Marine larvae are often considered as drifters that collide with larval collectors as passive particles. The trajectories of Bugula neritina larvae and of polystyrene beads were recorded in the velocity field of a vertical cylinder. The experiments illustrated that the trajectories of larvae and of beads may differ markedly. By considering a larva as a self-propelled mechanical microswimmer, a mathematical model of its motion in the two-dimensional velocity field of a long cylinder was formulated. Simulated larval trajectories were compared with experimental observations. We calculated the ratio η of the probability of contact of a microswimmer with a cylinder to the probability of contact of a passive particle with the cylinder. We found that depending on the ratio S of the swimming velocity of the microswimmer to the velocity of the ambient current, the probability of contact of a microswimmer with a collector may be orders of magnitude larger than the probability of contact of a passive particle with the cylinder: for S≈0.01, η≈1; for S≈0.1, η≈10; and for S≈1, η≈100.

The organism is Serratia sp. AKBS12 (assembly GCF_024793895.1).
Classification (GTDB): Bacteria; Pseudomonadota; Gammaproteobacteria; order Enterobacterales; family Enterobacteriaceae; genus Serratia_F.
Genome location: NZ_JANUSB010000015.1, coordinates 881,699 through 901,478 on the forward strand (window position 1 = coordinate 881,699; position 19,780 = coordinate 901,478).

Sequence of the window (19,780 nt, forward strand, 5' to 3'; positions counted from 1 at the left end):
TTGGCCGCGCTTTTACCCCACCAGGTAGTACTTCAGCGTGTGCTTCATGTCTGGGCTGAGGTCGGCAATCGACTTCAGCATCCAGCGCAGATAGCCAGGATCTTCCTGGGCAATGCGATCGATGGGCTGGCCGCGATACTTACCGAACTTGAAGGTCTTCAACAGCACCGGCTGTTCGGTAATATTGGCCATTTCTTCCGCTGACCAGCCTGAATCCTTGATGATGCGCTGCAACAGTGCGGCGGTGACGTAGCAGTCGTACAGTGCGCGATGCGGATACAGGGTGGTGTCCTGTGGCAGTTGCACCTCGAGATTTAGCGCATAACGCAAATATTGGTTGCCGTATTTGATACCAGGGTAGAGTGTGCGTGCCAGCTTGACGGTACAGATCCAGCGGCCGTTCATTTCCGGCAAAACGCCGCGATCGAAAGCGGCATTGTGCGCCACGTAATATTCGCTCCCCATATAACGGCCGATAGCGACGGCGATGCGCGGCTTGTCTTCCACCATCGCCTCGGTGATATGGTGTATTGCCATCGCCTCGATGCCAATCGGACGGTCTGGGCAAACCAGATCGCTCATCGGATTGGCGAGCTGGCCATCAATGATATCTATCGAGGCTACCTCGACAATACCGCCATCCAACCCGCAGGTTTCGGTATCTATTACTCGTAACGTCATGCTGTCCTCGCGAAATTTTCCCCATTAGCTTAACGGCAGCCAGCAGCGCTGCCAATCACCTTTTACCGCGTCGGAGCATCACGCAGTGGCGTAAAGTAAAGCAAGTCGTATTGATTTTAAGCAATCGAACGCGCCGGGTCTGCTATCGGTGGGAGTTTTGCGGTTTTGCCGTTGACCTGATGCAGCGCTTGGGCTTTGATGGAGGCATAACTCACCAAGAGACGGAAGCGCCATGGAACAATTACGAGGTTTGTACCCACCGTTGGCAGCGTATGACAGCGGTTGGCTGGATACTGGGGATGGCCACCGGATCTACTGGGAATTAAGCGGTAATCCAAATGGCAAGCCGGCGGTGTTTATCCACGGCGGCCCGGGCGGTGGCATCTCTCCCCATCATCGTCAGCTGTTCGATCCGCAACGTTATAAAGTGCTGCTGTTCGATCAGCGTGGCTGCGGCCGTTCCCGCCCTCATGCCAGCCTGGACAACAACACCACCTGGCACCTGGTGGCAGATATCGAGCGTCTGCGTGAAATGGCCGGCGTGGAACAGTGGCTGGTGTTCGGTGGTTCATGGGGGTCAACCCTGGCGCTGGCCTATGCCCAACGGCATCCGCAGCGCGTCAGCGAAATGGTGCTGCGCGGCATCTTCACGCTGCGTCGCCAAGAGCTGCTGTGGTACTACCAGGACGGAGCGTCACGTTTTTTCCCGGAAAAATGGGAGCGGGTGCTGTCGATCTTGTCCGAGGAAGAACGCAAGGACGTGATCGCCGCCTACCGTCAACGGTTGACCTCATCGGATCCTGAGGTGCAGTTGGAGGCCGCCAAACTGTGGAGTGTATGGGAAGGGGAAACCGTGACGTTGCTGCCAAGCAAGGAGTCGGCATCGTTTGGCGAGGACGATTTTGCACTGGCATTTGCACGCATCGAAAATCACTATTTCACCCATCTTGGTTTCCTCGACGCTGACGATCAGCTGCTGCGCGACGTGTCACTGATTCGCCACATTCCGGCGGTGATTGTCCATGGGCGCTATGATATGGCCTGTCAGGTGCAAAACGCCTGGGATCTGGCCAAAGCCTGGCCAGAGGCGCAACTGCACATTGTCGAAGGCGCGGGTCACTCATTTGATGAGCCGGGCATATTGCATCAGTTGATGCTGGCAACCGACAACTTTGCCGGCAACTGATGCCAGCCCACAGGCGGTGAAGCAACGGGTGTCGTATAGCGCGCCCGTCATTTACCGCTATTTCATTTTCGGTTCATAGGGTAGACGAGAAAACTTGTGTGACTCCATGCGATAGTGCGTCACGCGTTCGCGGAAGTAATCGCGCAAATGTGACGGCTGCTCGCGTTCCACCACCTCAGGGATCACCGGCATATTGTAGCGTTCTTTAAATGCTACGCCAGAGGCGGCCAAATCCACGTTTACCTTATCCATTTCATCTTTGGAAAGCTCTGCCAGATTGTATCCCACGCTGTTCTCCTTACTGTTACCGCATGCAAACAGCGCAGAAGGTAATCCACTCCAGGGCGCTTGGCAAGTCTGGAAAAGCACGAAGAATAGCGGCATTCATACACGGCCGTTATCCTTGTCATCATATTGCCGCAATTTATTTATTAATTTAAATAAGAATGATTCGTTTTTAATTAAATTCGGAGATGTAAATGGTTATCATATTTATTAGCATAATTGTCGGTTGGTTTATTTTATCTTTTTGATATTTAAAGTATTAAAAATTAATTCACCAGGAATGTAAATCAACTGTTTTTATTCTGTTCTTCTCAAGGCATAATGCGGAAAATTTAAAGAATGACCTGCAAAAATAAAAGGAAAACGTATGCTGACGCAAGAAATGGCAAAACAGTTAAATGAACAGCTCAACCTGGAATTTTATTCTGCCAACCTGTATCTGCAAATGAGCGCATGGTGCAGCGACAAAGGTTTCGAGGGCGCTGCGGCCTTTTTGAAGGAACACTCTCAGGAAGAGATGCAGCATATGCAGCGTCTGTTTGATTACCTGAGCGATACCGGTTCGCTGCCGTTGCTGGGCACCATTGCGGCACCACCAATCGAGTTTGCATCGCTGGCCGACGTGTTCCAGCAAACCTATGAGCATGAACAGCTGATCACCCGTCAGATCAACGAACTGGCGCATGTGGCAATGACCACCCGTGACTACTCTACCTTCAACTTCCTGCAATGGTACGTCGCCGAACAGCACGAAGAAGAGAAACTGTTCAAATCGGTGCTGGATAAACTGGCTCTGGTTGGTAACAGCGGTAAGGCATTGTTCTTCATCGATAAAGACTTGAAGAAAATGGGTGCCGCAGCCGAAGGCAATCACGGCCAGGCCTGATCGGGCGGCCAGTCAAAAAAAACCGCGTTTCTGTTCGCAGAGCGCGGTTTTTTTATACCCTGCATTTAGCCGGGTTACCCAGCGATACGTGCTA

- Bugula neritina
- Contact probability